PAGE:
Date of Publication: 22 February 2019
Can you enjoy the community of our courses if you are learning online?
What’s the best part about an Oxford Summer Courses experience? I’ve been speaking to our alumni over the last few weeks and most of them have said that the people make it. Community. A tutor who knows you. New friends. Perspectives from across the world. And this doesn’t just apply to our courses; most learning experiences are richer and more enjoyable with a group of peers to share the journey and a teacher understands who you are and what motivates you.
So what about online learning? What if you are learning from your sofa, in your pyjamas, miles away from your teacher and classmates?
We know that online learning is not always engaging. Sometimes – in fact scarily often – students disengage with online learning experiences. Paul Basken, North America Editor for Times Higher Education, recently explored the problem of the ‘MOOC’ in an article entitled ‘Online university courses for the masses fail to materialise’.
‘MOOC’s – massive open online courses – are normally courses run by universities for free (though some have a cost), available to any student with an internet connection. Despite the offer of content free of charge, a recent study looking at edX, the MOOC provider born out of MIT and Harvard, found that more than half of students who registered for a course never even opened the course software. MOOC completion rates are low across the board – around 5%.
So why aren’t students interested in engaging with courses offered to them for free? What makes students switch off?
One of the greatest factors at play here is lack of student support. MOOCs offer the content, a few quizzes, and a discussion board – take it or leave it. There is no personal tutor, no personalised feedback, no tailored goals, no sense of being known. None of that sense of being part of something which our students get so excited about at our summer courses.
Fundamentally free content alone is not enough for a meaningful learning experience. Even if the course materials are of the highest quality, in order to be effective and engaging, learning needs to be personal. A few weeks ago we discussed the idea of the effectiveness of personalised learning, discussed in this post. But here I’m more talking about being known as a student.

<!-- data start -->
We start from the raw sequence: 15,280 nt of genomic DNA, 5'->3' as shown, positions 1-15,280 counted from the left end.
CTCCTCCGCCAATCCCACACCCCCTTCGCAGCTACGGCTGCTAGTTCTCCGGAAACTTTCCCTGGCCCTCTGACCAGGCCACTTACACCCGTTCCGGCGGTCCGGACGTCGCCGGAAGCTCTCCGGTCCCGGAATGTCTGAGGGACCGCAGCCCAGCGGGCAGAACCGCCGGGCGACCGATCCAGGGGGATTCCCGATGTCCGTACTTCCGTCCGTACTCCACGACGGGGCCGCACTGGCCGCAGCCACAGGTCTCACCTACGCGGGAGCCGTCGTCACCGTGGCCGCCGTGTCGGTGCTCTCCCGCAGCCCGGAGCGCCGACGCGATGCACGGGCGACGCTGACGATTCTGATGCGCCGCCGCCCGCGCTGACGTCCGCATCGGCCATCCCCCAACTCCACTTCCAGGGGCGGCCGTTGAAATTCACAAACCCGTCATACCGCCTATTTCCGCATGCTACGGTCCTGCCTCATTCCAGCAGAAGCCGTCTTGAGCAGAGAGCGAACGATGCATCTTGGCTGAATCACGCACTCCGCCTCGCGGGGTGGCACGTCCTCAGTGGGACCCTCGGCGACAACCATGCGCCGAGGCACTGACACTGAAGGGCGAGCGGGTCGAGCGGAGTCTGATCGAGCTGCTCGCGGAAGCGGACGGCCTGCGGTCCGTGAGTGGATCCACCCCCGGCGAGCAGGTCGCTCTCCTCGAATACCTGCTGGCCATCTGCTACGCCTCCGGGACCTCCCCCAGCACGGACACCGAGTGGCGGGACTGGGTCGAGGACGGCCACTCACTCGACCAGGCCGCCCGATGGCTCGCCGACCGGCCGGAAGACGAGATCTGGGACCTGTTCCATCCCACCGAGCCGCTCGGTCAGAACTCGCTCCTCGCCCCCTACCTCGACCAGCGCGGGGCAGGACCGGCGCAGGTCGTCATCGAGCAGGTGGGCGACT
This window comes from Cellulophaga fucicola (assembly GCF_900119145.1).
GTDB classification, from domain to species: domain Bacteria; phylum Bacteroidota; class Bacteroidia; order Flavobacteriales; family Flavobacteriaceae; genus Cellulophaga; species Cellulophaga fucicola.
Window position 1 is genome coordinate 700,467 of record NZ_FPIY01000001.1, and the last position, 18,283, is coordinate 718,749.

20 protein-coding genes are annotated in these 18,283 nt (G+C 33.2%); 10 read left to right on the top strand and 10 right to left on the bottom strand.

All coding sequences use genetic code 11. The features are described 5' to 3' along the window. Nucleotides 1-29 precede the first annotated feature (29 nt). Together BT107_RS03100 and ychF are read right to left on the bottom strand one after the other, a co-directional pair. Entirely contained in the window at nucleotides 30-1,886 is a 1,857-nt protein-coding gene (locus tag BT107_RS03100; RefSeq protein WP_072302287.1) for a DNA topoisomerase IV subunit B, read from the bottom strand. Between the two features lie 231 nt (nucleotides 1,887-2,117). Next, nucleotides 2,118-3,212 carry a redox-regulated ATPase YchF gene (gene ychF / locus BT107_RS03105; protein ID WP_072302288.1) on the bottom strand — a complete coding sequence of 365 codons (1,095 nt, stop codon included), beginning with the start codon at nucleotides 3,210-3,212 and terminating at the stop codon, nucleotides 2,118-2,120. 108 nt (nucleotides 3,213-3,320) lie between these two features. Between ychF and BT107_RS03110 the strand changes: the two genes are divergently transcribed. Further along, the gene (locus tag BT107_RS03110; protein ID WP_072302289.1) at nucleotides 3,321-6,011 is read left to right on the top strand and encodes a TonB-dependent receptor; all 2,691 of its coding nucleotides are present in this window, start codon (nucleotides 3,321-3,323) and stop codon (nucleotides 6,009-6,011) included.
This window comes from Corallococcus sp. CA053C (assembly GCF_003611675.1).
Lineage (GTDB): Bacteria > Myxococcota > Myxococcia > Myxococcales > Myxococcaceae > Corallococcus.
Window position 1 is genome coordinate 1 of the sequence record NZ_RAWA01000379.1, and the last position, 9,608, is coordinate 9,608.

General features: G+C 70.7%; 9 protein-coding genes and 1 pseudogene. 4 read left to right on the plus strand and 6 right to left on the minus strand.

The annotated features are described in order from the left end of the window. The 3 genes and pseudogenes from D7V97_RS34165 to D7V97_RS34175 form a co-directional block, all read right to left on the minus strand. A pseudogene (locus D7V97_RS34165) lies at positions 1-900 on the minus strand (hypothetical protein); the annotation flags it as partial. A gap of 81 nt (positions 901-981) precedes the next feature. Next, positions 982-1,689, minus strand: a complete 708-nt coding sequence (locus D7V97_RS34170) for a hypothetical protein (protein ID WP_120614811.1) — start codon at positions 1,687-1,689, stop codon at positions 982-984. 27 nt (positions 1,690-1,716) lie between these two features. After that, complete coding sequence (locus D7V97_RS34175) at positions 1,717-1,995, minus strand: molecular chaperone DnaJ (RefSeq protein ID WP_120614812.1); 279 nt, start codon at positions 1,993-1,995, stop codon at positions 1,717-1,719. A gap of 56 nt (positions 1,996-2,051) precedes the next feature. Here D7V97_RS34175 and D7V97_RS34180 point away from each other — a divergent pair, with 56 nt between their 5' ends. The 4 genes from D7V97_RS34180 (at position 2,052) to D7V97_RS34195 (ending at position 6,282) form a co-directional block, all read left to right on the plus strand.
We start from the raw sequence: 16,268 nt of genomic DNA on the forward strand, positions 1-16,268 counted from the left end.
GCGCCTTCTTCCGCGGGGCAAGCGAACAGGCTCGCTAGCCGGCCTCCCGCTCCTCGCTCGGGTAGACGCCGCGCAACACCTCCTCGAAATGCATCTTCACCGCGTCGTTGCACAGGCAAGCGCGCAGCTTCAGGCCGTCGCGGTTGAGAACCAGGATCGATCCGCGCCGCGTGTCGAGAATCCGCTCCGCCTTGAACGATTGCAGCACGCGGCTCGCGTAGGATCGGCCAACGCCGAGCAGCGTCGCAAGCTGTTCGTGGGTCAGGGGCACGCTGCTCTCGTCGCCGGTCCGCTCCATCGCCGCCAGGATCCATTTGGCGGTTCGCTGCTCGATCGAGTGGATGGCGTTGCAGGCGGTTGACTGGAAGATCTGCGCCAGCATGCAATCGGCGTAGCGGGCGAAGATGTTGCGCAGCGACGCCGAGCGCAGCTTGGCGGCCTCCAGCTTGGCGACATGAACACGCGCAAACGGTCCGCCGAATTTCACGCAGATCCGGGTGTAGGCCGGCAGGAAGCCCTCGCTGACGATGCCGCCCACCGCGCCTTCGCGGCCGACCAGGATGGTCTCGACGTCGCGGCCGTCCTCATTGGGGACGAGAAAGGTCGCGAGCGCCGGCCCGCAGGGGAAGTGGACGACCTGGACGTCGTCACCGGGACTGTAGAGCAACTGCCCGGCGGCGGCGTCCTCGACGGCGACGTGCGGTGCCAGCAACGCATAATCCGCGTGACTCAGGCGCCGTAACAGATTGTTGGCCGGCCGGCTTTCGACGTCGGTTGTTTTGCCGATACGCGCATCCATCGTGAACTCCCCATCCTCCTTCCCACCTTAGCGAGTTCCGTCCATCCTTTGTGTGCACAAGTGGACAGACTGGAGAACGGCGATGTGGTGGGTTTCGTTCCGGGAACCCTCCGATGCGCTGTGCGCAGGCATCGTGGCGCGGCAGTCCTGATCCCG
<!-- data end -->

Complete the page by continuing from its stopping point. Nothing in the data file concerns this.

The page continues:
When learning online it is easy to feel anonymous, disconnected, and this leads to students giving up on their learning altogether.
But there is another way. Universities are starting to understand get to grips with this problem, and while it’s difficult to offer a personal touch for free, they are weaving it into their paid distance learning offerings.
Paul LeBlanc, President of Southern New Hampshire University is strongly behind this idea. His university assigns every online student an adviser who stays with them throughout their studies, available to students to discuss academic questions, but also personal and emotional issues. Here in the UK, universities are trying to offer more of a ‘friendly face’ to online learning too. The Open University makes sure that lecturers call each student individually at the start of an online course, and use peer-to-peer learning to nurture interaction and community.
Our students are central to all that we do. So, as we develop our suite of online courses, this personal approach is core to our thinking. We’ll keep you posted…
 R. Craig, College Disrupted: The Great Unbundling of Higher Education, Palgrave MacMillan, New York, 2015
J. Duckworth, H. Partington and anonymous, ‘Online Learning Has a Friendly Face’ [letters], THE, 3 January 2019